Conservative columnist Gary Abernathy has a history working in Republican politics, but as he sees the GOP's new holy war he writes that he sees emerging into a movement for Christian nationalism.
Writing in the Washington Post Wednesday, Abernathy talked about the small church he went to as a child with about 75 people on an average Sunday. The sermons were about the message of Christianity with a touch of fire and brimstone for good measure. He noted that only on occasion was there a commentary on the Christian "underpinnings" of the country with quotes of Founding Fathers saying the word "God." It wasn't about rage over a political party or policies being good or evil.
"But in the wake of Roe v. Wade and other perceived attacks on that Old-Time Religion by an increasingly liberal world, Christianity had by the 1980s become politically weaponized, with 'Christian soldiers' mostly aligning with the GOP. That war rages today," he wrote.
In retrospect, Abernathy realizes that turning Christianity into a conservative political movement perhaps wasn't the best idea. It hasn't done well for Christianity either, with a large number of Americans leaving the religion, according to the Pew Research. The columnist thinks this is likely due to the most vocal practitioners weaponizing a faith that was once based on compassion, peace and love.
"It’s natural for Christianity to exist in a state of tension within an inclusive democracy," he wrote. "Consider Jesus’ Great Commission to 'go and make disciples of all nations,' which includes, of course, this nation. By scripture, Christians are not encouraged to just live and let live. But our Constitution says otherwise."
He went on to say that Christians struggle with how to impact the world they live in, deciding whether to attend the school board meetings or home school children. What continues among right-wing nationalists is that the United States has "a special spiritual purpose." He claimed that Black churches fighting for civil rights in the 1950s and 60s employed ministers that would today be considered "Christian nationalists" and dangerous.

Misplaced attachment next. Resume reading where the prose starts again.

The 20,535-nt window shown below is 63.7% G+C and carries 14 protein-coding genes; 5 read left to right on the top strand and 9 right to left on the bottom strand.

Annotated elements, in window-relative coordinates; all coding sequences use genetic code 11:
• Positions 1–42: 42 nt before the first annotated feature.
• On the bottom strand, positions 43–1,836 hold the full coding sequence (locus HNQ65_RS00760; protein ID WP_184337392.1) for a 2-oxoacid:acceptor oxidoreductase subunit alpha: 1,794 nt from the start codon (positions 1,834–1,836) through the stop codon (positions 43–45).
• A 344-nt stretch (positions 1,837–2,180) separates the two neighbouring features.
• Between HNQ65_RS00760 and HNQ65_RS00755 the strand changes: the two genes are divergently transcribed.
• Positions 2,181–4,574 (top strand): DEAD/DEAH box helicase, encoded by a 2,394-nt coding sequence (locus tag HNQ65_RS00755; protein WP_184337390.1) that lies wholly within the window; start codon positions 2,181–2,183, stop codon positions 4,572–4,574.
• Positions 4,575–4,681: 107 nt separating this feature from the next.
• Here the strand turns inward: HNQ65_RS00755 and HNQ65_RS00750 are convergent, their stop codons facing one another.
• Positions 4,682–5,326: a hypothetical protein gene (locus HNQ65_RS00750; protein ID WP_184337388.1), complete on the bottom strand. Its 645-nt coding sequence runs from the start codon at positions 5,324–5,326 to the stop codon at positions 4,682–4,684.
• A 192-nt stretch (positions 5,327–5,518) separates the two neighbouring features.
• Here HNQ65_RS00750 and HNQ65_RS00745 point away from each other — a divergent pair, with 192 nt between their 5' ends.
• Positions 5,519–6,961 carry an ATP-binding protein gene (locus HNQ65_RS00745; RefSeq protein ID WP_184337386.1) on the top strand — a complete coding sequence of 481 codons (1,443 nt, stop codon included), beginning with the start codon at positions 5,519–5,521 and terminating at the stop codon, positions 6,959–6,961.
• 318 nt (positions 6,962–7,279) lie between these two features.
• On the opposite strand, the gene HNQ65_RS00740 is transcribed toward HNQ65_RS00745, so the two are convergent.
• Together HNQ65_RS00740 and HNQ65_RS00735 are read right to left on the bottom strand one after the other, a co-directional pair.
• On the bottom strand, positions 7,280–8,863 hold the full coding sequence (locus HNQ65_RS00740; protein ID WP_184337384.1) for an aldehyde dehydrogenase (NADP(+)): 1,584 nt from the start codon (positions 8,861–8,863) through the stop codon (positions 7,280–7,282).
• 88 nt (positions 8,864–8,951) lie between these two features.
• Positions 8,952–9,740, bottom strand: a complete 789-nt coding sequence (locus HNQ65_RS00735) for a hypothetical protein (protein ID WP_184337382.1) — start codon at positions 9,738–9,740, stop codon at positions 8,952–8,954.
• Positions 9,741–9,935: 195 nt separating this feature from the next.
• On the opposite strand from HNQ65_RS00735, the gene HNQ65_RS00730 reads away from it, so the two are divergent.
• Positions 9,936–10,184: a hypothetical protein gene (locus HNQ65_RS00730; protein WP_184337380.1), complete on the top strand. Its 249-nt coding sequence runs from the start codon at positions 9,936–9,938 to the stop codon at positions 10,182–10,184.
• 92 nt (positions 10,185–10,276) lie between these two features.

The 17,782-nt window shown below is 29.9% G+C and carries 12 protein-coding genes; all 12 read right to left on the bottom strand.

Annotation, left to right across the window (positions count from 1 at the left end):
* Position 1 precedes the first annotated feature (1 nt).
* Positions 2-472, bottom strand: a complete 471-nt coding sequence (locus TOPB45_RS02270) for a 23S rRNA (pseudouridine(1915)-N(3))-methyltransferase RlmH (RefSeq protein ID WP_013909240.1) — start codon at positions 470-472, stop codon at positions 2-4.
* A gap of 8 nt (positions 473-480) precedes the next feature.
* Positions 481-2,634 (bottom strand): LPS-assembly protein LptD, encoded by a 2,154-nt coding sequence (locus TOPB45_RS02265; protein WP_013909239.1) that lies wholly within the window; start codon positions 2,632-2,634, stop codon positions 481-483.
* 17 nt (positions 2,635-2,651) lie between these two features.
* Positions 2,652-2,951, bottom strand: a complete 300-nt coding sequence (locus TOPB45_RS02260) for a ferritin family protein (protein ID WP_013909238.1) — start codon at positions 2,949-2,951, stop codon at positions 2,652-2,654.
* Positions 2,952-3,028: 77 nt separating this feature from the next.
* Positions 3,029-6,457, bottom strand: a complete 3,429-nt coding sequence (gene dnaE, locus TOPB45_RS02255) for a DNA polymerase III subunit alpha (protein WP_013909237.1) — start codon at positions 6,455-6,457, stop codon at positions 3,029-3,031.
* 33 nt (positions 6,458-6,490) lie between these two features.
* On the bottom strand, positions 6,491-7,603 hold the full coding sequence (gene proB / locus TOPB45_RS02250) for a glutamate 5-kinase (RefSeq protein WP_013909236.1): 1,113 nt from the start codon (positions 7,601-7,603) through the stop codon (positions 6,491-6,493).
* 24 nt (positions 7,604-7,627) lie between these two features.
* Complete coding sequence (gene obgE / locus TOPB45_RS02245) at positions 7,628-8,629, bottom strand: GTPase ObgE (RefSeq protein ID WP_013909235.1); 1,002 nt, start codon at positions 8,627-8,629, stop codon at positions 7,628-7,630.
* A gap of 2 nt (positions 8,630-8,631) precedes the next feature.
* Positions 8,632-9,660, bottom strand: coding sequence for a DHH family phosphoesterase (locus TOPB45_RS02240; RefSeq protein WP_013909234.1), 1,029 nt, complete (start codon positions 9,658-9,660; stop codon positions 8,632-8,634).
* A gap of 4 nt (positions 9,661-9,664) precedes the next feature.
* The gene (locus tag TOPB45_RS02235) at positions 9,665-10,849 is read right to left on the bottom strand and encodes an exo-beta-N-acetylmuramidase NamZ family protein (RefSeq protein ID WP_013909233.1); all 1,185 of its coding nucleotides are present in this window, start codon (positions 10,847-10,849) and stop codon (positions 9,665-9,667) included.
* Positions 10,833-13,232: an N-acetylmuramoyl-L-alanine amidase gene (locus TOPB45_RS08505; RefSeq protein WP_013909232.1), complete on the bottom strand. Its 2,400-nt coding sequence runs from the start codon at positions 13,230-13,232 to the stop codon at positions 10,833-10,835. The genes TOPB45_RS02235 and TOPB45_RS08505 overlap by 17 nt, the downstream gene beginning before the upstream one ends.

What he neglects to understand is that civil rights activists fought for themselves to be included as equals just as they are under God. Christian Nationalism today doesn't say that, far from it. It's a holy war to force the will and beliefs of a bastardized version of Christianity onto others.
"For many White Republicans, who are typically identified as the movement’s drivers," Abernathy continued, "the recent focus on Christian nationalism is the latest way to call their very existence a threat, close on the heels of accusations of racism, fascism and being 'MAGA Republicans,' defined in changing ways but always negatively, by President Biden." Biden is a devout Catholic and a Christian who implements much of the morality and values of his faith in expressing compassion for others.
He cited Republicans like Doug Mastriano, who was shown in a Rolling Stone video praying officials would "on the sixth of January … rise up with boldness." Rep. Marjorie Taylor Greene (R-GA) proclaimed herself a Christian nationalist on a podcast.
Abernathy advocated, however, that "what is asked in prayer or otherwise invoked of heaven should never disturb anyone. God often answers, 'No.' An individual’s personal belief system, whether based on religion or other guiding principles, informs their political actions. That will never change. But because Christianity is and will long be the predominant religion in the United States, it is important that Christians constantly remind themselves not to impose their beliefs on others by weight of law or strength of numbers. The deal we made long ago for the freedom to worship as we see fit was to guarantee that same right to people of all religions — or no religion at all."
'Kiss our democracy goodbye' Robert Reich sends warning of GOP lawmakers superseding democracy www.youtube.com